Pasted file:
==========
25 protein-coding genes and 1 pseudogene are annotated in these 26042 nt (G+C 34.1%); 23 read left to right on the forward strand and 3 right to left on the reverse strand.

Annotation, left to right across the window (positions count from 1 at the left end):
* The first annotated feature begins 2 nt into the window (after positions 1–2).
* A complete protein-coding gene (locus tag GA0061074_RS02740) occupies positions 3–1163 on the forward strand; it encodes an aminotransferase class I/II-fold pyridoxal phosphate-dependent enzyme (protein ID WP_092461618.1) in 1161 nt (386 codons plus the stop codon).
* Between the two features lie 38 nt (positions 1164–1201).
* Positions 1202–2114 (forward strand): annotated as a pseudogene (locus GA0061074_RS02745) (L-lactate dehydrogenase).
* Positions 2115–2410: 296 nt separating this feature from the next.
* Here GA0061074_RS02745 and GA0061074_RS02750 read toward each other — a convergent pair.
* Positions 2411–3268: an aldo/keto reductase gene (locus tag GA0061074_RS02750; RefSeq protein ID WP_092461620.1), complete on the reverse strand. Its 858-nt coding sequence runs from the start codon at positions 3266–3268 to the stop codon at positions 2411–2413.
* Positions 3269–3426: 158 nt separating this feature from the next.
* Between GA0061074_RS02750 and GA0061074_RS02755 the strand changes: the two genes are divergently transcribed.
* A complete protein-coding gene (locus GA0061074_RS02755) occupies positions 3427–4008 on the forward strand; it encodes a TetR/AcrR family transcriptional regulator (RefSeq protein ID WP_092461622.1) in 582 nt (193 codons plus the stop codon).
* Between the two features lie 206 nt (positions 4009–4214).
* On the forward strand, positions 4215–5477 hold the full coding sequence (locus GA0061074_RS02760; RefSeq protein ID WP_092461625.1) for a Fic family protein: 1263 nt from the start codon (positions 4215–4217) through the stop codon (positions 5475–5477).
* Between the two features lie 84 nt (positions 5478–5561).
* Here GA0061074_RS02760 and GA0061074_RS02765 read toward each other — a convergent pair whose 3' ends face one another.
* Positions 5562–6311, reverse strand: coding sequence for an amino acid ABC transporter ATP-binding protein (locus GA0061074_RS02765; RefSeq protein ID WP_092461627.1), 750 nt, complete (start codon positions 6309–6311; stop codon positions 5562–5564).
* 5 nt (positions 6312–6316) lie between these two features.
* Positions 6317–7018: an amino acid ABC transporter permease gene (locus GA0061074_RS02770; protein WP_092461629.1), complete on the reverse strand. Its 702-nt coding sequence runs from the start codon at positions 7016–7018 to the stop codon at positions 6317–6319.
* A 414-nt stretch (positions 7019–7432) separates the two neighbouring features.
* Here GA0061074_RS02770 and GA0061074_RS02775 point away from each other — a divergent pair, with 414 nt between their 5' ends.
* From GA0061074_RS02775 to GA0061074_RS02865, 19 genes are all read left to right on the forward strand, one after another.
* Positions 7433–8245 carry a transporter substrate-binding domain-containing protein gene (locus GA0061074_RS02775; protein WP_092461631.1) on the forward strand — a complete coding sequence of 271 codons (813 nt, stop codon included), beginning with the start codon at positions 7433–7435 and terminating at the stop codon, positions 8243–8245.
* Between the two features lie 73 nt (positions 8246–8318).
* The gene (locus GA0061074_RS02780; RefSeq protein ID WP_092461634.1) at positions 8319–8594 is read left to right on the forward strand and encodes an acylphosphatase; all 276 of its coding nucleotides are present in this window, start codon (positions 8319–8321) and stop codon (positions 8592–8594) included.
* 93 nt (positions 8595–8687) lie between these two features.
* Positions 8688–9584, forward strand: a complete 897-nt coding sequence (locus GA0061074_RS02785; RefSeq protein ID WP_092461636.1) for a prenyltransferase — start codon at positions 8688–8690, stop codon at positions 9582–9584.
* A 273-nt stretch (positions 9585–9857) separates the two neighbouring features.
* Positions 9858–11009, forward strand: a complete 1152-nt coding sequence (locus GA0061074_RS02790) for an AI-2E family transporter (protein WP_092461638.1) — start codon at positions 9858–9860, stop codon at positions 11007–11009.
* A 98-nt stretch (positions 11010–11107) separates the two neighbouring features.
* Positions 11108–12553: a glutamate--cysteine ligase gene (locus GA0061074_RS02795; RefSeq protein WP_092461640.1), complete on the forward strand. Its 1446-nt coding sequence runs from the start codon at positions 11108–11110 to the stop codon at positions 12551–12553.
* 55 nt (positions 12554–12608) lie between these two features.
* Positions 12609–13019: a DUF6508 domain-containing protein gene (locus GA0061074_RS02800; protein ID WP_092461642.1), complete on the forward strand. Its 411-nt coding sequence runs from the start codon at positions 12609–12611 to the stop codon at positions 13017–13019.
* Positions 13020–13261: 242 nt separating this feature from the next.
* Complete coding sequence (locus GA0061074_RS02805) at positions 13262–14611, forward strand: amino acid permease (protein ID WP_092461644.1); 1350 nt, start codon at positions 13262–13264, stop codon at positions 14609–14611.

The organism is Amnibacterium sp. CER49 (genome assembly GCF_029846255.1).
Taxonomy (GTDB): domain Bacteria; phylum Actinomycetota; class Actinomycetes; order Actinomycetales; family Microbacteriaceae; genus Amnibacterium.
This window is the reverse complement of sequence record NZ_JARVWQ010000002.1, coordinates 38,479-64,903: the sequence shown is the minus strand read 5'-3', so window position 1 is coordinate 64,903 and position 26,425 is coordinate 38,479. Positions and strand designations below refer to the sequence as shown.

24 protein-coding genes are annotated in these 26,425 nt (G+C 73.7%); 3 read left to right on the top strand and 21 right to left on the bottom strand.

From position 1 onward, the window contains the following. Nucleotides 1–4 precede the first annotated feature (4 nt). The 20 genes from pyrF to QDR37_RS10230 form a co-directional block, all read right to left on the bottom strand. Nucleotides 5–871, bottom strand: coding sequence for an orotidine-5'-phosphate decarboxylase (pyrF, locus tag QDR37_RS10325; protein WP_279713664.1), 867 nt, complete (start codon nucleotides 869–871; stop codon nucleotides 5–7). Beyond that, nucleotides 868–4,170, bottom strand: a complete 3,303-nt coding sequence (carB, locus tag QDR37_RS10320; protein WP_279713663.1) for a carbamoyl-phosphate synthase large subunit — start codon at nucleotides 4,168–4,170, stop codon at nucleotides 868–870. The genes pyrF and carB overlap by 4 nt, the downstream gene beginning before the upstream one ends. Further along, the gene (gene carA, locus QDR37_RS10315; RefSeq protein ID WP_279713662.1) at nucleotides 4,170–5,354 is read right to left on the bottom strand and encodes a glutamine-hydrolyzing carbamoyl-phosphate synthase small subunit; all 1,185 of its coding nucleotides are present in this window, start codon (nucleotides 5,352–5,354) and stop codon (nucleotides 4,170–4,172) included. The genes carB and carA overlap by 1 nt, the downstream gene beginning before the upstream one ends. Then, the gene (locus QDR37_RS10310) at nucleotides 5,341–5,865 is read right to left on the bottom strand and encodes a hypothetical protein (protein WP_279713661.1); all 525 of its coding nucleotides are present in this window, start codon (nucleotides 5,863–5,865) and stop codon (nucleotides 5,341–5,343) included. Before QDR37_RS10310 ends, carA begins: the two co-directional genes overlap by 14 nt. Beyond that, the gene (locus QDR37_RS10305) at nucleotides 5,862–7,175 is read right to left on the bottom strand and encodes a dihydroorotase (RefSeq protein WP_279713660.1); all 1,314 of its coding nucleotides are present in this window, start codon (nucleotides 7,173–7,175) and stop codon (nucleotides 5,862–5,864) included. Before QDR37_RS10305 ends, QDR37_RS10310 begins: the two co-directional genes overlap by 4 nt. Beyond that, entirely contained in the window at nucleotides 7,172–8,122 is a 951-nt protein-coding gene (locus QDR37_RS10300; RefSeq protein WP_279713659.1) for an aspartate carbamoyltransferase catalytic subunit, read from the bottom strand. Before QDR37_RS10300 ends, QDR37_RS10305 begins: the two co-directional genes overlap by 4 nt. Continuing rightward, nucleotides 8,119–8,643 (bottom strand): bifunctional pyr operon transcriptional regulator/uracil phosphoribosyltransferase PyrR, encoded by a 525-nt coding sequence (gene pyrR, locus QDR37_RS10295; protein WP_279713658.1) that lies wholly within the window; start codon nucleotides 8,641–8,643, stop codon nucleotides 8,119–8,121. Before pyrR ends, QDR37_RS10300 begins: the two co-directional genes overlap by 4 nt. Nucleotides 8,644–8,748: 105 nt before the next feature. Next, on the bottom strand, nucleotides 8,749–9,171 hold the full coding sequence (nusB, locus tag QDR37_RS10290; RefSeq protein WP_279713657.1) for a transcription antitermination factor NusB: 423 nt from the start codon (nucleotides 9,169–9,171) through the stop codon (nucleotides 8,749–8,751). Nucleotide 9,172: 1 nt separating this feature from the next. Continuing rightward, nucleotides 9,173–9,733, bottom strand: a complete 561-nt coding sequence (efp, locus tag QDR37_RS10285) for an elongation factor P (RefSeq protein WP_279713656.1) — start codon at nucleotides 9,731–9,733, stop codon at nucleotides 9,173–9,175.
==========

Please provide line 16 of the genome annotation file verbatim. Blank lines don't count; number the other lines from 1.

* Here GA0061074_RS02760 and GA0061074_RS02765 read toward each other — a convergent pair whose 3' ends face one another.